Blue light glasses are everywhere these days. They’re all the rage online and in brick-and-mortar optical shops. But what are they? Do they work? Do you need them? Let’s look at the facts behind the hype.
What is blue light?
The sunlight that illuminates our world is actually a spectrum of visible colors that blend together to make white light. You’ve probably heard the acronym ROY G BIV. Those are the hues of the rainbow—red, orange, yellow, green, blue, indigo, violet.
Each of these colors is a unique wavelength of electromagnetic radiation. Blue light is in the shorter wavelength range. It contains more energy per unit of light—or photon—than light in the larger wavelength ranges (red, orange, yellow and green).
Most of the blue light we take in comes to us naturally, from the sun. Indoors, LED and compact fluorescent lightbulbs and our device screens—including computers, tablets and smartphones—produce significant levels of blue light.
Is blue light good or bad?
We know that ultraviolet light from the sun—which is invisible to the human eye and comes in an even shorter wavelength range than blue light—can damage the eye. Over time, exposure to too much UV light raises the risk of eye problems such as cataracts and eye cancer.
But there is no scientific evidence that blue light causes similar eye damage. In fact, exposure to blue light during the day increases alertness, enhances the brain’s cognitive and memory powers and lifts mood. These effects also help us maintain a healthy circadian rhythm, which is our body’s sleep-wake cycle. What’s more, studies have shown that when children don’t get enough outdoor exposure to sunlight, they’re at higher risk of developing nearsightedness.
But blue light at night is a different story. It tells our bodies to be wakeful during the day, and if we continue to take in a lot of electronic blue light after dark, we’re continuing to stimulate our bodies and suppress melatonin production. This can make it harder for us to fall asleep. That’s why doctors at the American Academy of Ophthalmologists recommend limiting evening screen time within the two to three hours before you go to bed.
So electronic devices don’t hurt our eyes?
Most of us are spending a lot of time using electronic devices these days—both for work and relaxation. The blue light they emit may not be damaging our eyes, but the eye strain they cause can temporarily affect our vision and feel uncomfortable.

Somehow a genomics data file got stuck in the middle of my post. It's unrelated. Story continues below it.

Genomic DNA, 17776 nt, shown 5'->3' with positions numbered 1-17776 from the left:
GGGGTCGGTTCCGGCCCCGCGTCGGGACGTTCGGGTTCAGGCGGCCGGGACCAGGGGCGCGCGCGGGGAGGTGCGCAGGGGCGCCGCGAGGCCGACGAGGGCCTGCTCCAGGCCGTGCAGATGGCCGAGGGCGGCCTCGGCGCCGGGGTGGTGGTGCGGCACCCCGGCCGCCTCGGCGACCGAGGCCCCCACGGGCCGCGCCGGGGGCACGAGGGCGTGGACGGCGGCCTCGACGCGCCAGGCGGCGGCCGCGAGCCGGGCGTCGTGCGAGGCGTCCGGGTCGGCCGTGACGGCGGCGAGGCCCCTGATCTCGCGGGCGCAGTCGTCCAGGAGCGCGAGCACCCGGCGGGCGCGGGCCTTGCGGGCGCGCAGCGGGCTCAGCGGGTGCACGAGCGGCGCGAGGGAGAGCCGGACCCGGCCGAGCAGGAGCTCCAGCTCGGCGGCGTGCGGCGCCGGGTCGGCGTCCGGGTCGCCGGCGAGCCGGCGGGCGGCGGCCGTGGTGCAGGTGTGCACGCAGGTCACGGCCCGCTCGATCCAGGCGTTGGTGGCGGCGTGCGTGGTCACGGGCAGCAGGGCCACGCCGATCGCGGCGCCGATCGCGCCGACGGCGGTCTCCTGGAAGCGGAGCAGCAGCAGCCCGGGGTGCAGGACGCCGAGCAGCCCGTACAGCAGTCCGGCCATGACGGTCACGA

Digital eye strain, also called computer vision syndrome, can result in symptoms such as blurred vision, achy or irritated eyes, and pain in the back, shoulders, neck or head.
To ease eye strain caused by electronic device use, follow these guidelines:
- Sit 25 inches—or an arm’s length—away from your computer screen, and tilt the screen so that you’re looking slightly downwards at it, not upwards or straight at it.
- Eliminate any sunlight or artificial light causing glare on your screen.
- Hold up a piece of white copy paper in front of your screen and set your display lighting so its brightness matches the color of the paper. If your screen glows brighter than its surroundings, your eyes have to work harder to focus on it.
- Blink more often. People normally blink about 15 times a minute, but when we’re using our devices, we blink about half as much. This causes our eyes to dry out, which makes them irritated and feel fatigued and uncomfortable. Use artificial tears eye drops as needed.
- Follow the 20-20-20 rule: Every 20 minutes, redirect your gaze to look at an object 20 feet away for 20 seconds. Why 20 seconds? Because that’s how long it takes for the muscles in our eyes to completely relax. To help you remember to take eye breaks, set an alert to remind you every 20 minutes.
What about blue light lenses?
Blue light lenses are eyeglasses that claim to filter out light in the blue-wavelength spectrum. But since there is no scientific evidence that blue light damages the eye or that blue light-blocking lenses lessen digital eyestrain, the American Academy of Ophthalmology does not recommend wearing blue light glasses.
Instead, follow the digital eye strain guidelines mentioned above. And to prevent any sleep-cycle disruptions potentially caused by blue light use, minimize the use of electronic devices within the two to three hour window before bedtime and/or set your devices to night mode, which shifts the display colors to the red/orange/yellow end of the light spectrum.
As always, if you’re having any bothersome or painful eye symptoms, it’s best to get them checked out. We at Medical Eye Specialists look forward to helping you safeguard and correct all aspects of your vision so you can live your life to the fullest.
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